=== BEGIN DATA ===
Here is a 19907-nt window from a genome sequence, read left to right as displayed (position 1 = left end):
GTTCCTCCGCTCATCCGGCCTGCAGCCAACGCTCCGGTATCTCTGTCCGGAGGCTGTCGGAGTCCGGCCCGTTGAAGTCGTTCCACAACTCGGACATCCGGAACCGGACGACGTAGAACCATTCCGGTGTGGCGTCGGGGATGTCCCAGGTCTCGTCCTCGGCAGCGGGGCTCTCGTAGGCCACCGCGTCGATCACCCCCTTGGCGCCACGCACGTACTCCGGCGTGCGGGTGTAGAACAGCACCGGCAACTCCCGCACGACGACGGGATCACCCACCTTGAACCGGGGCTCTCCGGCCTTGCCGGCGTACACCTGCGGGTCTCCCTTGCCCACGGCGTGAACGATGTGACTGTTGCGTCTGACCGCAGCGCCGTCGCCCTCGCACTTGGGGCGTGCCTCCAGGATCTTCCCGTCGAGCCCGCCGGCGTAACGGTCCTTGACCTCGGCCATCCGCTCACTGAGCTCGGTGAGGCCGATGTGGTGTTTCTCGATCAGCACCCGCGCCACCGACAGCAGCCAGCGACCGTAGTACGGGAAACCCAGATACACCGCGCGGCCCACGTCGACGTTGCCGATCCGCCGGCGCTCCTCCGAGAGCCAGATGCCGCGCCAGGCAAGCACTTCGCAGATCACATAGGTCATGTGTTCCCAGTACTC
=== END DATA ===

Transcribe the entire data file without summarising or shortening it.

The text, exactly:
Here is a 19907-nt window from a genome sequence, read left to right as displayed (position 1 = left end):
GTTCCTCCGCTCATCCGGCCTGCAGCCAACGCTCCGGTATCTCTGTCCGGAGGCTGTCGGAGTCCGGCCCGTTGAAGTCGTTCCACAACTCGGACATCCGGAACCGGACGACGTAGAACCATTCCGGTGTGGCGTCGGGGATGTCCCAGGTCTCGTCCTCGGCAGCGGGGCTCTCGTAGGCCACCGCGTCGATCACCCCCTTGGCGCCACGCACGTACTCCGGCGTGCGGGTGTAGAACAGCACCGGCAACTCCCGCACGACGACGGGATCACCCACCTTGAACCGGGGCTCTCCGGCCTTGCCGGCGTACACCTGCGGGTCTCCCTTGCCCACGGCGTGAACGATGTGACTGTTGCGTCTGACCGCAGCGCCGTCGCCCTCGCACTTGGGGCGTGCCTCCAGGATCTTCCCGTCGAGCCCGCCGGCGTAACGGTCCTTGACCTCGGCCATCCGCTCACTGAGCTCGGTGAGGCCGATGTGGTGTTTCTCGATCAGCACCCGCGCCACCGACAGCAGCCAGCGACCGTAGTACGGGAAACCCAGATACACCGCGCGGCCCACGTCGACGTTGCCGATCCGCCGGCGCTCCTCCGAGAGCCAGATGCCGCGCCAGGCAAGCACTTCGCAGATCACATAGGTCATGTGTTCCCAGTACTC